Saturday, December 1, 2012

Grief and New Perspectives

Grief is probably going to be the most constant trend on this blog for quite a while.

Let me explain a little, in case you don't know me.

My brother, Devin, died in a car crash on July 2, 2012 (almost five months ago). He was my only sibling, he was less than 15 months younger than I am (23 when he died). I will explain more about it in the future, but this isn't that day.

Today I just want to kind of mull over how his death has changed a lot in the world for me. My heart has always been pretty soft, I have always had a large sense of empathy. I am a bleeding-hearted person - at least I think so. But I have never really dealt with death before this... I have had great-grandparents pass away, but I didn't get to go to their funerals (I think my mom was trying to shelter me, maybe too much). I have heard of acquaintances or old friends dying, and sometimes they hurt more than others, but still they never really hit home.

So, this death has really changed me. I am so indignant at the world now, so mortified by the idea of "optional" deaths. I don't know if that's the best word for it, but I mean death that has come about as the result of someone else's choice. Death penalties, wars, murders... stuff like that. They are so unjust to me, and I can hardly bear the thought that someone would dare support one group of people systematically taking away other people's lives over an idea or ideology.

I know that this is not actually something I would wish on anyone, but part of me wishes that everyone could experience deep, personal, sudden loss and grief. I think that if this happened, people would be so much kinder to others and more respectful of life. I know it would have different effects on different people, but I still think most people would have a softer heart in the end, and would be more prone to advocacy for the oppressed and weak. I wish I could live in that world, where every death was a tragedy for everyone because everyone is someone's daughter, son, sister, brother, mother, father, friend, lover.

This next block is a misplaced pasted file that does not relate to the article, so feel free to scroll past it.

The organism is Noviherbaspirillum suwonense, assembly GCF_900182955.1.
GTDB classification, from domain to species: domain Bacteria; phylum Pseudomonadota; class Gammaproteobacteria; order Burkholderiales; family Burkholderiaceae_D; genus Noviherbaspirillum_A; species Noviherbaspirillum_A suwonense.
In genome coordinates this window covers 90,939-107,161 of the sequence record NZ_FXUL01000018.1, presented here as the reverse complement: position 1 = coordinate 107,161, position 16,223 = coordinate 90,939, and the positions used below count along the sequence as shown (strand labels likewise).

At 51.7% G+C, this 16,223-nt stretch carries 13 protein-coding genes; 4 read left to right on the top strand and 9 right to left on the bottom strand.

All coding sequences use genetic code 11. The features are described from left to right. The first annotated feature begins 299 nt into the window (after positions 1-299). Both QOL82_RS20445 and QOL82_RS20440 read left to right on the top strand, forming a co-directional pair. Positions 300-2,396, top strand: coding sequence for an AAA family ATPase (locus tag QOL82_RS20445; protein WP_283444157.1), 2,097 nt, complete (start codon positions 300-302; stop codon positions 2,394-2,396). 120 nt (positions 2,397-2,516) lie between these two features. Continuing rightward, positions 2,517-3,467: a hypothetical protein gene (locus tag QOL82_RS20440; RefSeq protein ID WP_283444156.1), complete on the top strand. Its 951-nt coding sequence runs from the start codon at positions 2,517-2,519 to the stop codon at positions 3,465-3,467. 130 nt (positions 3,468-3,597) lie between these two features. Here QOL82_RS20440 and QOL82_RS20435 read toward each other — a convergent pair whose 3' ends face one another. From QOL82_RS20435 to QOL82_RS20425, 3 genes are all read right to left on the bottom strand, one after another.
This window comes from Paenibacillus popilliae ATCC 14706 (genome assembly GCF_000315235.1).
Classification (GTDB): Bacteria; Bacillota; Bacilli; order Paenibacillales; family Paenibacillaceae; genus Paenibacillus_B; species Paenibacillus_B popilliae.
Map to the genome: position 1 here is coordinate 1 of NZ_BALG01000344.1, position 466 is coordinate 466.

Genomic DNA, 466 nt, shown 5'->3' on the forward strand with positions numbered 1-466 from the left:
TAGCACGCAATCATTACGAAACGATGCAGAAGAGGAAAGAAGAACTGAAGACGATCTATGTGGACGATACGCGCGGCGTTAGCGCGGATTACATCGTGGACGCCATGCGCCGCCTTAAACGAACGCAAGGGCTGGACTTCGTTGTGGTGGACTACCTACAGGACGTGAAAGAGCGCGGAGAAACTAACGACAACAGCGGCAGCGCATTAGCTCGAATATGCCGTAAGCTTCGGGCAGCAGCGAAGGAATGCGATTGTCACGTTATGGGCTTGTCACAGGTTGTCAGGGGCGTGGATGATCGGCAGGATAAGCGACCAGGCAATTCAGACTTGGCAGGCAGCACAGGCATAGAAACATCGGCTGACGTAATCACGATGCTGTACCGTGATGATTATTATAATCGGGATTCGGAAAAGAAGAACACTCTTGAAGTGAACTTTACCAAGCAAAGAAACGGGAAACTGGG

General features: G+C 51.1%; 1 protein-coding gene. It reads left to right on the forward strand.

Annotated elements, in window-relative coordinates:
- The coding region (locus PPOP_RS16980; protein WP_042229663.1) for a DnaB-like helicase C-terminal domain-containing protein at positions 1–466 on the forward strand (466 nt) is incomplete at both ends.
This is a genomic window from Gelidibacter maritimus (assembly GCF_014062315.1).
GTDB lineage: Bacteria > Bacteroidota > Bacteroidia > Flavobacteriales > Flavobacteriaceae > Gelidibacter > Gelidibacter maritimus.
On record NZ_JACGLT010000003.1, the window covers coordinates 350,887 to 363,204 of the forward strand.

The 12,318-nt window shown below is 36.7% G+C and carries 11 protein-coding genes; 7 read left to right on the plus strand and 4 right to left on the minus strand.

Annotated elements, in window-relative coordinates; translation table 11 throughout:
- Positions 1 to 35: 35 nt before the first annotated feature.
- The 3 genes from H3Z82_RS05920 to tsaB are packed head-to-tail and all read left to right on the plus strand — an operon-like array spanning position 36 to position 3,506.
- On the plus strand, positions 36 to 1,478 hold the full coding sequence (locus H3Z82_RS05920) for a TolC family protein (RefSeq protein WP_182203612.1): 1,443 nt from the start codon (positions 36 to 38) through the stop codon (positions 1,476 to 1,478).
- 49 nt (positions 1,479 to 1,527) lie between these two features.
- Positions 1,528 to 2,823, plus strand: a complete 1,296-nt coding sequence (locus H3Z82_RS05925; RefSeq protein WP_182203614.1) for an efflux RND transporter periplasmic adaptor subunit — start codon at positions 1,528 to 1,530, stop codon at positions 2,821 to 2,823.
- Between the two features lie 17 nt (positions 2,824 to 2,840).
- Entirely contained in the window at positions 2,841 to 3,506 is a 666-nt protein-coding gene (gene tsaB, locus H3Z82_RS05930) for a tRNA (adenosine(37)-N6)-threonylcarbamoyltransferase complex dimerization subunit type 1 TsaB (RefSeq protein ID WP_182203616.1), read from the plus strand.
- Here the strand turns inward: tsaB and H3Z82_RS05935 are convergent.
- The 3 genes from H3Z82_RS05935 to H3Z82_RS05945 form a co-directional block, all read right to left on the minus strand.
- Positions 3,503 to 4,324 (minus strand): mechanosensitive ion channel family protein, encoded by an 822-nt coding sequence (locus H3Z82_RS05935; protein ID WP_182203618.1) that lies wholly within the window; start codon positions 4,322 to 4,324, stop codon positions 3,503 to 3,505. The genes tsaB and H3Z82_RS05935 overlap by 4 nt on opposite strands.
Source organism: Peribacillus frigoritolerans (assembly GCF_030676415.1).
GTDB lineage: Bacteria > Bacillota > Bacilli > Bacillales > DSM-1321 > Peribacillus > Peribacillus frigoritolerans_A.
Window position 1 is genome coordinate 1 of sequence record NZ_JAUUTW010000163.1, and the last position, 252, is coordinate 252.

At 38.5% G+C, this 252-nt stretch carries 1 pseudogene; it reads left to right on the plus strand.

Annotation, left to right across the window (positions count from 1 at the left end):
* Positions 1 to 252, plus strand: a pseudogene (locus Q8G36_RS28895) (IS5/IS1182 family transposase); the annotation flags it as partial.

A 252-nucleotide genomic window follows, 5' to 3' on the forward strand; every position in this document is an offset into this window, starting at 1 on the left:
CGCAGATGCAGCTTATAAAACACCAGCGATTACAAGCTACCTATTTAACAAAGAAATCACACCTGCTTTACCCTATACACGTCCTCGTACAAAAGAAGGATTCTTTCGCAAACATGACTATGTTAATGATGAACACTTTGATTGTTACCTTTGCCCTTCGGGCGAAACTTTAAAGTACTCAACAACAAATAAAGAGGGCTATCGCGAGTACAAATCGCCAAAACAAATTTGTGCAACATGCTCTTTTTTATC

Then again, I don't know if this changed outlook is always for the best. It makes me more sensitive to deaths, but sometimes it makes me indignant when people try to compare their own losses to mine. Sometimes it makes me want to avoid people or organizations if I know that they will try to justify wars and deaths, or if they believe that some lives are worth more than others. This sort of thing is difficult to me, because I don't and can't reach that same conclusion anymore (if I ever could at all). I get frustrated that those ideas exist and I get frustrated that I can't change them. I get disgusted by the very idea of it and I don't want to be around those people at all. The unfortunate thing for me is, most people believe in some sort of justified "optional" death - in some way. And unfortunately, now I am ultra-sensitive to picking out remarks about that sort of thing. If someone makes a slight reference to being pro-war, my mind decides immediately that there is something not to like about that person. Does that even make sense? I don't know.

I guess that's most of what I was thinking about today. A friend of mine had a sister-in-law pass away, and even though I had never even met this girl, I started crying about it. My whole cycle of being indignant about death started up again, though I don't know what happened to this girl. I am kind of like a bucket of tears just waiting for another loss to mourn over. I know this isn't entirely healthy, but that's where I am right now.

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